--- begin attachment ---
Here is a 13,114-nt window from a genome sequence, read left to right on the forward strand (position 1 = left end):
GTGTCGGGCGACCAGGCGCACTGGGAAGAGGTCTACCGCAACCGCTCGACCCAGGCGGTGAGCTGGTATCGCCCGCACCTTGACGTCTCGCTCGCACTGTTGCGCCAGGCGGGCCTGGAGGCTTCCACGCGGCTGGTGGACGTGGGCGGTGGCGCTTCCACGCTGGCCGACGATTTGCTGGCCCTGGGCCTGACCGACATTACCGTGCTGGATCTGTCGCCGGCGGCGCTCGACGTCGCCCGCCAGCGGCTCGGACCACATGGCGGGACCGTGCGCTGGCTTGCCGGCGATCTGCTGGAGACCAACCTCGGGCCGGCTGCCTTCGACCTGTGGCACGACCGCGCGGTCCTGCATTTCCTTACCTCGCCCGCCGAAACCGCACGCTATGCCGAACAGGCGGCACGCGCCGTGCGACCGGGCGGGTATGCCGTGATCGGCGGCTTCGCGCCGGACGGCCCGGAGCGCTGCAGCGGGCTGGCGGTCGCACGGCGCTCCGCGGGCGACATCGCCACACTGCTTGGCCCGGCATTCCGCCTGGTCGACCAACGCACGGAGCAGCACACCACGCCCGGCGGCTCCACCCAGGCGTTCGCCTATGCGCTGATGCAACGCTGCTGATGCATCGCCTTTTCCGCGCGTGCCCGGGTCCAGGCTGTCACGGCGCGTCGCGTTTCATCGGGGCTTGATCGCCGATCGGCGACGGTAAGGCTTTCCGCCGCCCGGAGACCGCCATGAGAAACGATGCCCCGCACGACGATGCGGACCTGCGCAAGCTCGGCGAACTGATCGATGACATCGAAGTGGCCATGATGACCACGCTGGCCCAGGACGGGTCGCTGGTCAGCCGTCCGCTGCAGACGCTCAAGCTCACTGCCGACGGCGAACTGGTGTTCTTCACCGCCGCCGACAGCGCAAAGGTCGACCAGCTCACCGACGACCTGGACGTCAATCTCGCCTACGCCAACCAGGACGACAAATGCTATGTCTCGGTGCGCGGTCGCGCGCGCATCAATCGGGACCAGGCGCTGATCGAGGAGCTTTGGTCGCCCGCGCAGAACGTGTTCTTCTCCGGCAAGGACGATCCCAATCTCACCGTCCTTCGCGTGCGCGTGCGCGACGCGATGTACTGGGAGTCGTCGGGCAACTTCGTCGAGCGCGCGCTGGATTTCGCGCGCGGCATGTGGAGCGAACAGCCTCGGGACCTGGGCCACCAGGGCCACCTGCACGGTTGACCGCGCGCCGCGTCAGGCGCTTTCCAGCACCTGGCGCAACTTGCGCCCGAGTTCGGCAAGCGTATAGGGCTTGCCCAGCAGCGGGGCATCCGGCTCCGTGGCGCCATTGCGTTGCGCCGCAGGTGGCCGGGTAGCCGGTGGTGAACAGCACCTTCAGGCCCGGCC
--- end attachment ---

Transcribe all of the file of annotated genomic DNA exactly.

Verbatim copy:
Here is a 13,114-nt window from a genome sequence, read left to right on the forward strand (position 1 = left end):
GTGTCGGGCGACCAGGCGCACTGGGAAGAGGTCTACCGCAACCGCTCGACCCAGGCGGTGAGCTGGTATCGCCCGCACCTTGACGTCTCGCTCGCACTGTTGCGCCAGGCGGGCCTGGAGGCTTCCACGCGGCTGGTGGACGTGGGCGGTGGCGCTTCCACGCTGGCCGACGATTTGCTGGCCCTGGGCCTGACCGACATTACCGTGCTGGATCTGTCGCCGGCGGCGCTCGACGTCGCCCGCCAGCGGCTCGGACCACATGGCGGGACCGTGCGCTGGCTTGCCGGCGATCTGCTGGAGACCAACCTCGGGCCGGCTGCCTTCGACCTGTGGCACGACCGCGCGGTCCTGCATTTCCTTACCTCGCCCGCCGAAACCGCACGCTATGCCGAACAGGCGGCACGCGCCGTGCGACCGGGCGGGTATGCCGTGATCGGCGGCTTCGCGCCGGACGGCCCGGAGCGCTGCAGCGGGCTGGCGGTCGCACGGCGCTCCGCGGGCGACATCGCCACACTGCTTGGCCCGGCATTCCGCCTGGTCGACCAACGCACGGAGCAGCACACCACGCCCGGCGGCTCCACCCAGGCGTTCGCCTATGCGCTGATGCAACGCTGCTGATGCATCGCCTTTTCCGCGCGTGCCCGGGTCCAGGCTGTCACGGCGCGTCGCGTTTCATCGGGGCTTGATCGCCGATCGGCGACGGTAAGGCTTTCCGCCGCCCGGAGACCGCCATGAGAAACGATGCCCCGCACGACGATGCGGACCTGCGCAAGCTCGGCGAACTGATCGATGACATCGAAGTGGCCATGATGACCACGCTGGCCCAGGACGGGTCGCTGGTCAGCCGTCCGCTGCAGACGCTCAAGCTCACTGCCGACGGCGAACTGGTGTTCTTCACCGCCGCCGACAGCGCAAAGGTCGACCAGCTCACCGACGACCTGGACGTCAATCTCGCCTACGCCAACCAGGACGACAAATGCTATGTCTCGGTGCGCGGTCGCGCGCGCATCAATCGGGACCAGGCGCTGATCGAGGAGCTTTGGTCGCCCGCGCAGAACGTGTTCTTCTCCGGCAAGGACGATCCCAATCTCACCGTCCTTCGCGTGCGCGTGCGCGACGCGATGTACTGGGAGTCGTCGGGCAACTTCGTCGAGCGCGCGCTGGATTTCGCGCGCGGCATGTGGAGCGAACAGCCTCGGGACCTGGGCCACCAGGGCCACCTGCACGGTTGACCGCGCGCCGCGTCAGGCGCTTTCCAGCACCTGGCGCAACTTGCGCCCGAGTTCGGCAAGCGTATAGGGCTTGCCCAGCAGCGGGGCATCCGGCTCCGTGGCGCCATTGCGTTGCGCCGCAGGTGGCCGGGTAGCCGGTGGTGAACAGCACCTTCAGGCCCGGCC